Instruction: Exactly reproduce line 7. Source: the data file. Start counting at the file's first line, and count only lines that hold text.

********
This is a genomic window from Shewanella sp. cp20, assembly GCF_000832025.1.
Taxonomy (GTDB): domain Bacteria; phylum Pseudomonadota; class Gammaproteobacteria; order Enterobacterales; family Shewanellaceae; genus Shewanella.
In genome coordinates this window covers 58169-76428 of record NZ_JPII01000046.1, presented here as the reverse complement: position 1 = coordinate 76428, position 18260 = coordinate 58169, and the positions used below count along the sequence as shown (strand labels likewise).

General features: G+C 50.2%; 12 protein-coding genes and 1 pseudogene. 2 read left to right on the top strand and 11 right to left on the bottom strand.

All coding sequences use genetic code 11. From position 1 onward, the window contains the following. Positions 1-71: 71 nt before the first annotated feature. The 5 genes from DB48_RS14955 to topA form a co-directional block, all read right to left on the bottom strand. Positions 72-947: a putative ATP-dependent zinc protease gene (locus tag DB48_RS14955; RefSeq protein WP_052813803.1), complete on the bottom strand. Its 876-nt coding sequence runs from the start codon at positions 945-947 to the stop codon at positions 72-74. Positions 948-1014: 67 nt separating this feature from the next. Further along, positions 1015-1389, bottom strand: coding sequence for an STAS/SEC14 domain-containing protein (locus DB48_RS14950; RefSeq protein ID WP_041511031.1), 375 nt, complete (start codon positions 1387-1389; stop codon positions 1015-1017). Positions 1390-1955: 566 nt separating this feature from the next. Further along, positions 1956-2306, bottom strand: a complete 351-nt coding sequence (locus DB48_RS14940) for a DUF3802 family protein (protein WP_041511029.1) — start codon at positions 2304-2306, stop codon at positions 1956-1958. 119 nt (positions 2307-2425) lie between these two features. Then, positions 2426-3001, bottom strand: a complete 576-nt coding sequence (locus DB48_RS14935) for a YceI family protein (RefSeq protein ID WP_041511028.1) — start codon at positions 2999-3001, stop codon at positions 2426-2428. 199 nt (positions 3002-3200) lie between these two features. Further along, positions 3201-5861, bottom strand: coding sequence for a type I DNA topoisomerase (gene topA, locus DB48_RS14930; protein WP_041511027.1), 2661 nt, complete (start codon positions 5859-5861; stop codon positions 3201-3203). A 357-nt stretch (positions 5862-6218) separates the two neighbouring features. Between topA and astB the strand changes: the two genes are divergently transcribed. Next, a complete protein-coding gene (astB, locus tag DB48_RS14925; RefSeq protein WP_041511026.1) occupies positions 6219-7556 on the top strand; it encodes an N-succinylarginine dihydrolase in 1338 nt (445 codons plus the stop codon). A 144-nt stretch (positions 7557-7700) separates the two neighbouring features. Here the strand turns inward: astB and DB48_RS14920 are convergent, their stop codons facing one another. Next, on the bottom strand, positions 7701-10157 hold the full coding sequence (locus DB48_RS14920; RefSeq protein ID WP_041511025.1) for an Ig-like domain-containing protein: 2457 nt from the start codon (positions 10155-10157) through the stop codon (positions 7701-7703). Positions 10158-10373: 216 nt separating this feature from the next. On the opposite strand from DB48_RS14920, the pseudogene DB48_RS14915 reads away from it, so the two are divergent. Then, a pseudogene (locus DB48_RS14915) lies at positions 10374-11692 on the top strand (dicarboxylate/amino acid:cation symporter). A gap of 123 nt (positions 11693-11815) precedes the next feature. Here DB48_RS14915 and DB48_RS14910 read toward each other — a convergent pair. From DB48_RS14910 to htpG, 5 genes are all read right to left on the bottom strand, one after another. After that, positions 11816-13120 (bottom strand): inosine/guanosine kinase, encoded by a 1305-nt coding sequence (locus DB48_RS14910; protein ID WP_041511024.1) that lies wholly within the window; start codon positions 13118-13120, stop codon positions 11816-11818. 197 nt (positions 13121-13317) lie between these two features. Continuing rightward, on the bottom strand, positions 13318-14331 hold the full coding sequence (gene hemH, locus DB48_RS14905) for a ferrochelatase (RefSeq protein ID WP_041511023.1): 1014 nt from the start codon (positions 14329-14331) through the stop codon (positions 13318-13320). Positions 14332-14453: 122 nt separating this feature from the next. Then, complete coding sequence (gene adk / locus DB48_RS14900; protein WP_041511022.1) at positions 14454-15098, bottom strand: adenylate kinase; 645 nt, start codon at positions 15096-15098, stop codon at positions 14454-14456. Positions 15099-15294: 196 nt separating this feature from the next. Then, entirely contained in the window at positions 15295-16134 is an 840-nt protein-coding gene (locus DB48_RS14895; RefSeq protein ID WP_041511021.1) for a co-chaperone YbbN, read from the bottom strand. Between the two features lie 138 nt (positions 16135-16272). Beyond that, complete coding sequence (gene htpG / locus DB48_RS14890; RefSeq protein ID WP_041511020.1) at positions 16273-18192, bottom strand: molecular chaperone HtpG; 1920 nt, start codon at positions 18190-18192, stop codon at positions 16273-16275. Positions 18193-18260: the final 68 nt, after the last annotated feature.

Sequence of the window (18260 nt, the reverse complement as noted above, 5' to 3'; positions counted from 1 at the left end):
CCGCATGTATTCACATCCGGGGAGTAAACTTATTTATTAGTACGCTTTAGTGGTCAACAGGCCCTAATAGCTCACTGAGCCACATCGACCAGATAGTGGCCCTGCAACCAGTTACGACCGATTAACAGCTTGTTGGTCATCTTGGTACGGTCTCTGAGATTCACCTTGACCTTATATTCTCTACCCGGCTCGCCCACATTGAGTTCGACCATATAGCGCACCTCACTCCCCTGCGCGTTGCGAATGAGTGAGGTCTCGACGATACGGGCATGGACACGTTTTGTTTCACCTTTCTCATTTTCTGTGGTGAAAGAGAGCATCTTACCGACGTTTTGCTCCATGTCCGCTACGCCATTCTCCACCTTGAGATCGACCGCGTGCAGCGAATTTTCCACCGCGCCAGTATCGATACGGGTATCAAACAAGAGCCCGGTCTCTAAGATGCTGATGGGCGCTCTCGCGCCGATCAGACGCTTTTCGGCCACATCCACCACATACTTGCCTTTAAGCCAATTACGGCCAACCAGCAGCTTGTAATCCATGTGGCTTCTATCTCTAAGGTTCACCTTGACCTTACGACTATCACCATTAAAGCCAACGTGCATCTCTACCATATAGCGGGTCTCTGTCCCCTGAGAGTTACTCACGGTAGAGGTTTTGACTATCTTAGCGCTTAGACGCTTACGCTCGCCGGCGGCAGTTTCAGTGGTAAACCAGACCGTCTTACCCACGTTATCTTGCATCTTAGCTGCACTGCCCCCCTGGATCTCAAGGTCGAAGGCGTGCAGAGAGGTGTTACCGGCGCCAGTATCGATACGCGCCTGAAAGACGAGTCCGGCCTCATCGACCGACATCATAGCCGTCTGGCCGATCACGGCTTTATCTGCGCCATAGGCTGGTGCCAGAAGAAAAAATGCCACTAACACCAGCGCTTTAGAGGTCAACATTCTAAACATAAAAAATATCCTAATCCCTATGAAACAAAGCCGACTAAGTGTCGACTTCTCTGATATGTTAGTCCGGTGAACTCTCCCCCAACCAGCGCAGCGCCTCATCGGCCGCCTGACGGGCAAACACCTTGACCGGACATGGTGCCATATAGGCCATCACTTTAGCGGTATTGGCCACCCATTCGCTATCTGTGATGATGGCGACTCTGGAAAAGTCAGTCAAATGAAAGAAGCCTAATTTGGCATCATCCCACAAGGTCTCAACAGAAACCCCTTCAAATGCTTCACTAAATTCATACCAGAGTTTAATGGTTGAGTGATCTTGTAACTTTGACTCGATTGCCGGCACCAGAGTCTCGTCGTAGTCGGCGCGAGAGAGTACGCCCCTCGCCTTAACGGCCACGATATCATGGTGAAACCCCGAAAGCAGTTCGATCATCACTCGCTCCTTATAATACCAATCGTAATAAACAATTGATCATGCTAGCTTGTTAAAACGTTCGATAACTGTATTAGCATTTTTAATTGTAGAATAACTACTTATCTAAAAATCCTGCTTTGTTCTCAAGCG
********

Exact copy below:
CCGCATGTATTCACATCCGGGGAGTAAACTTATTTATTAGTACGCTTTAGTGGTCAACAGGCCCTAATAGCTCACTGAGCCACATCGACCAGATAGTGGCCCTGCAACCAGTTACGACCGATTAACAGCTTGTTGGTCATCTTGGTACGGTCTCTGAGATTCACCTTGACCTTATATTCTCTACCCGGCTCGCCCACATTGAGTTCGACCATATAGCGCACCTCACTCCCCTGCGCGTTGCGAATGAGTGAGGTCTCGACGATACGGGCATGGACACGTTTTGTTTCACCTTTCTCATTTTCTGTGGTGAAAGAGAGCATCTTACCGACGTTTTGCTCCATGTCCGCTACGCCATTCTCCACCTTGAGATCGACCGCGTGCAGCGAATTTTCCACCGCGCCAGTATCGATACGGGTATCAAACAAGAGCCCGGTCTCTAAGATGCTGATGGGCGCTCTCGCGCCGATCAGACGCTTTTCGGCCACATCCACCACATACTTGCCTTTAAGCCAATTACGGCCAACCAGCAGCTTGTAATCCATGTGGCTTCTATCTCTAAGGTTCACCTTGACCTTACGACTATCACCATTAAAGCCAACGTGCATCTCTACCATATAGCGGGTCTCTGTCCCCTGAGAGTTACTCACGGTAGAGGTTTTGACTATCTTAGCGCTTAGACGCTTACGCTCGCCGGCGGCAGTTTCAGTGGTAAACCAGACCGTCTTACCCACGTTATCTTGCATCTTAGCTGCACTGCCCCCCTGGATCTCAAGGTCGAAGGCGTGCAGAGAGGTGTTACCGGCGCCAGTATCGATACGCGCCTGAAAGACGAGTCCGGCCTCATCGACCGACATCATAGCCGTCTGGCCGATCACGGCTTTATCTGCGCCATAGGCTGGTGCCAGAAGAAAAAATGCCACTAACACCAGCGCTTTAGAGGTCAACATTCTAAACATAAAAAATATCCTAATCCCTATGAAACAAAGCCGACTAAGTGTCGACTTCTCTGATATGTTAGTCCGGTGAACTCTCCCCCAACCAGCGCAGCGCCTCATCGGCCGCCTGACGGGCAAACACCTTGACCGGACATGGTGCCATATAGGCCATCACTTTAGCGGTATTGGCCACCCATTCGCTATCTGTGATGATGGCGACTCTGGAAAAGTCAGTCAAATGAAAGAAGCCTAATTTGGCATCATCCCACAAGGTCTCAACAGAAACCCCTTCAAATGCTTCACTAAATTCATACCAGAGTTTAATGGTTGAGTGATCTTGTAACTTTGACTCGATTGCCGGCACCAGAGTCTCGTCGTAGTCGGCGCGAGAGAGTACGCCCCTCGCCTTAACGGCCACGATATCATGGTGAAACCCCGAAAGCAGTTCGATCATCACTCGCTCCTTATAATACCAATCGTAATAAACAATTGATCATGCTAGCTTGTTAAAACGTTCGATAACTGTATTAGCATTTTTAATTGTAGAATAACTACTTATCTAAAAATCCTGCTTTGTTCTCAAGCG